“…after the second sexton’s disappearance, in 1908, the burial ground fell into disuse, and was slowly smothered by undergrowth.”















The first shot is from the Beddoe-Rose Cemetery, which in real life, is a bit battered by the years, and probably falling tree limbs, but isn’t spooky in the slightest.  It was a burial plot for two families, that began farming along Keuka Lake after the Revolution, and dates back to 1815.  The last burial was over a hundred years ago, and about seventy years ago, the state purchased the land for a park.  The farmhouse was torn down, and the little hillock is now surrounded by woods.

The scratches on the sign board, from a state forest near Naples, NY, are just rust or something.

And not blood-stained claw marks.

Pretty sure.

Looking for these shots, however, I did find some genuinely scary stuff:



Portapotties, chemical toilets, whatever you call them, these things make your blood run cold.  Some time this century, we need to gather all the villagers, with pitchforks and torches, and chase these horrors from our public places and gatherings. They’re like little plastic museums of the Dark Ages. We’re a couple centuries overdue for well-ventilated, self-cleansing versions.  Public parks should have public restrooms, why do we allow ourselves to be inconvenienced, wait, discommoded in this way?



Moby Grape meets Black Sabbath


Two old-time horrors in this shot.

On the top left, a wreath made of hair. Indescribably creepy.

And in front, in all its splendiferous horribleness, is an 1862 “half-mourning” dress.

The Civil War was bad enough, without this kind of assault.

Imagine some poor vet, having survived Antietam and Gettysburg, limping home from Appomattox, his brain teeming with battlefield horrors, running into this thing.  Hadn’t he suffered enough?

Maybe this dress is a widow’s  expression of pent-up rage, over Victorian strictures – some book of etiquette specified a schedule, when it was deemed seemly to only be half-sad about someone’s death.  And this widow took her revenge, with this lilac & black attack.



Who the heck would give creepy coin banks like this, to a kid??





When your name is Dillman, I guess it’s natural to take an interest in pickling. Back in my hometown, in 1902, the Dillman brothers founded this company, which perfumed the area for many years. Seriously, Kraut Juice??   I just know, that if this health drink was still around when I was a kid, my parents would’ve made me drink it.

A Seneca headdress, as you probably know, did not remotely resemble this “Plains Warbonnet” on the label.


Bonus Ghost Story

Well, here’s a short ghost story, of sorts.  It’s been told to me by my dad, many times.  Many times.  Many times.

On the wall of my bedroom, in my parents’ home, hang four old swords.  One is a Civil War non-com’s, and was given to my father when he was a boy.

A little while after it was given to him, he walked up to the hardware store, bought some fancy brass hooks, and hung the sword on his bedroom wall.  Even though my grandmother had told to not do that, because it might fall off somehow, during the night, and stab him.  Once it was hung, he then went downstairs, to feed the dog, a large, very sweet Newfoundland.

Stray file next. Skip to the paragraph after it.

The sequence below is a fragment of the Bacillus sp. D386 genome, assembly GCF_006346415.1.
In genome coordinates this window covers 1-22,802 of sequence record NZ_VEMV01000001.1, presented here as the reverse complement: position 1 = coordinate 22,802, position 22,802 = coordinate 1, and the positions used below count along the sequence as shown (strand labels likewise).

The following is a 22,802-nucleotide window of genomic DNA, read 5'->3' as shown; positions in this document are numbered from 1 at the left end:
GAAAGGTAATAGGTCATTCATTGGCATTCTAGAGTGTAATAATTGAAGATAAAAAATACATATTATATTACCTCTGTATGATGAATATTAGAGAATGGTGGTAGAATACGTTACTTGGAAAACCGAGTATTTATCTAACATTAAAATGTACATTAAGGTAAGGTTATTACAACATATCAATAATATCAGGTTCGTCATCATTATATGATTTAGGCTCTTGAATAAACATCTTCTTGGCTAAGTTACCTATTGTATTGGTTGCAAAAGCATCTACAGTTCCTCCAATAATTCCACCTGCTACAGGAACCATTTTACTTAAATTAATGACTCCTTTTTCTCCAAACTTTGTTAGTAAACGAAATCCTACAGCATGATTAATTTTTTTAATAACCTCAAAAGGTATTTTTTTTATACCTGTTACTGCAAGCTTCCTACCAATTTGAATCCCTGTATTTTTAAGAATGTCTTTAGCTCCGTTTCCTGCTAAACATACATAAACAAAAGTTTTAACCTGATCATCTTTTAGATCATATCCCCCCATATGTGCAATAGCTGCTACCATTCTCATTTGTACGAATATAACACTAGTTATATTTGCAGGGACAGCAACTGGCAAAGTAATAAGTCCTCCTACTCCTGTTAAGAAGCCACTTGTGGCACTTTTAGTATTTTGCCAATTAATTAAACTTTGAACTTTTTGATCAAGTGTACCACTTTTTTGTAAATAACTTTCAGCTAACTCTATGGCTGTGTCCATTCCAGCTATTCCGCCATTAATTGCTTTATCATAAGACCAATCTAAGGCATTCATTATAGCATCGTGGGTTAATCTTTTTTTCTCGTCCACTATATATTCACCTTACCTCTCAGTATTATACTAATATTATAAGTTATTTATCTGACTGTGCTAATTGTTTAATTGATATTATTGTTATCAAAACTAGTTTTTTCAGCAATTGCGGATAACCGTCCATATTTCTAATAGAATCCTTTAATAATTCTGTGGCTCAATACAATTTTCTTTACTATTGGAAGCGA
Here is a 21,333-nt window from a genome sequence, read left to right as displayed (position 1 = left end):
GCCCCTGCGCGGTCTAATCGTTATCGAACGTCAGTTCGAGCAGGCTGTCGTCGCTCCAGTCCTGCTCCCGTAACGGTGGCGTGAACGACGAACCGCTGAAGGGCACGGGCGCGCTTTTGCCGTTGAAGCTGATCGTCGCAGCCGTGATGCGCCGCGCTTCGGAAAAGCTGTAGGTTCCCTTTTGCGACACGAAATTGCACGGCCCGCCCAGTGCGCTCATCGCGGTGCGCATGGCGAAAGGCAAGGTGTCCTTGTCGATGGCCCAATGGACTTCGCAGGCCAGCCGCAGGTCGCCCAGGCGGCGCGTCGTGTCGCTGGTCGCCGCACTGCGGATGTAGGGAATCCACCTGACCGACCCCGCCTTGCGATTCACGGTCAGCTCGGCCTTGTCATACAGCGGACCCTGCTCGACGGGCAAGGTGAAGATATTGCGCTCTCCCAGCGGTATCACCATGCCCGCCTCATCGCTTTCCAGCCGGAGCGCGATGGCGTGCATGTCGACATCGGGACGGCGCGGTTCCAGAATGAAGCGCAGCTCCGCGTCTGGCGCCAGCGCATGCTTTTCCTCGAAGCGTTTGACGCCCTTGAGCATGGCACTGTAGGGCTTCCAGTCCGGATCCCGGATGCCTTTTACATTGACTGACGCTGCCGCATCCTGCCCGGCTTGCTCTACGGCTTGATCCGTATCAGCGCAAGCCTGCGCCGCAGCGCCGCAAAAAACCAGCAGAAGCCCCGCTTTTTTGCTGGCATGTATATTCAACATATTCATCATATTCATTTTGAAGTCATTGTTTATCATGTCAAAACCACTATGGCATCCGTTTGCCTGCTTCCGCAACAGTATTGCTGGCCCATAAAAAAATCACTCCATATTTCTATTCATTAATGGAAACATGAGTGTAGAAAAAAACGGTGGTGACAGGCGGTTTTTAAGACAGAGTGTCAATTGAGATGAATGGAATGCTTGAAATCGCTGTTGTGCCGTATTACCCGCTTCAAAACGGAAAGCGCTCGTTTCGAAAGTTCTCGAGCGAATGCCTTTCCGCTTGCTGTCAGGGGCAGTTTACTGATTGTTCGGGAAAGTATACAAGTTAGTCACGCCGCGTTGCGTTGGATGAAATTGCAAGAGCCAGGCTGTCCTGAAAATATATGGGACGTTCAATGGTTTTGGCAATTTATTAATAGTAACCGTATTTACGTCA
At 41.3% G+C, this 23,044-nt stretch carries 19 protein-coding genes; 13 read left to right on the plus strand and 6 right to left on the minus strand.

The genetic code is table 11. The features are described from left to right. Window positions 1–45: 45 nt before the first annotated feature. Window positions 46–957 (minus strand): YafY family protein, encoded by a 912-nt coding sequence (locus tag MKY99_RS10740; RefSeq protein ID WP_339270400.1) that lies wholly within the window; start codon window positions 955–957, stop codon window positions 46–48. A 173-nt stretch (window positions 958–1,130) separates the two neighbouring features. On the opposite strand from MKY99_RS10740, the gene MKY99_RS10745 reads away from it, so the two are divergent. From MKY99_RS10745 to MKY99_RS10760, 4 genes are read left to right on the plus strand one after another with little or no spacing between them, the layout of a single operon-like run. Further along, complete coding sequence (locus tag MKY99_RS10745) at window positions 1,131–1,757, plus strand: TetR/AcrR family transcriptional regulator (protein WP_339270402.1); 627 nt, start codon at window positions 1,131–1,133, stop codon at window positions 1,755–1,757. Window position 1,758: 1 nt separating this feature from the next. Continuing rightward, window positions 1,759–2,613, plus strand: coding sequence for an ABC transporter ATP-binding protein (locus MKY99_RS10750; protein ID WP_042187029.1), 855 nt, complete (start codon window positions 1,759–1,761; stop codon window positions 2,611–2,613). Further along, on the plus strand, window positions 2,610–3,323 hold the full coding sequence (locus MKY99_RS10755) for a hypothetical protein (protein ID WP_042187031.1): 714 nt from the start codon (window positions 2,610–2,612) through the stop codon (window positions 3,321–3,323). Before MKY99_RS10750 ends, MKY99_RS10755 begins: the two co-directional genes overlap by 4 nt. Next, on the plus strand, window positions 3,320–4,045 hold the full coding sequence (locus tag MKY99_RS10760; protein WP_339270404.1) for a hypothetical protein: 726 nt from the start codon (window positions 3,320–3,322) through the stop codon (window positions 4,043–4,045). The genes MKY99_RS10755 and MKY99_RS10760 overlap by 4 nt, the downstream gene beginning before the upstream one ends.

The dog, as soon as he was in the house, ignored his dinner, and ran upstairs, which was very unusual, since he was always hungry, and knew he wasn’t allowed in the bedrooms.  He then stood in the doorway of my dad’s bedroom, and began to bark and growl.

Now, my dad says, that dog only growled four times in his entire life.  The other three times, he’d taken a dislike to the UPS van.  Otherwise, and this dog lived nearly twice the typical lifespan for that breed, he simply never growled.  He was a big dog, 150 pounds, and when he growled, it was impressive.  My dad would put the dog in the garage when the UPS van arrived, but he growled through the door.

It scared the living crap out of the UPS man, who asked my dad what the hell they were keeping in the garage.  He stopped driving up to the house, and just hung the parcels on the mailbox by the street.

But that afternoon, the dog stood in the doorway, looking into the bedroom and growled and growled.

My father reacted quickly and decisively, the way he always does in these situations.

He ran outside.

The dog followed, and together, they sat on the front lawn, until it started to get dark, and the folks came home to make dinner. At the time, neither of them said anything about the growling to my grandparents.

Now, it’s possible there was a bat in the room.  It wouldn’t be the first time – my father often left the screens open, so he could throw things out the window, fiddle with the wire antenna to his radio, which he’d strung out to a fencepost, or shoot his BB gun at tin cans on the driveway, even though he’d promised never to load the gun inside the house.  But he says, the screen was closed, and he didn’t see any bats.  He believes it was something to do with hanging up that sword.

Now it’s been on my bedroom wall for quite a while, and nothing’s happened, so far.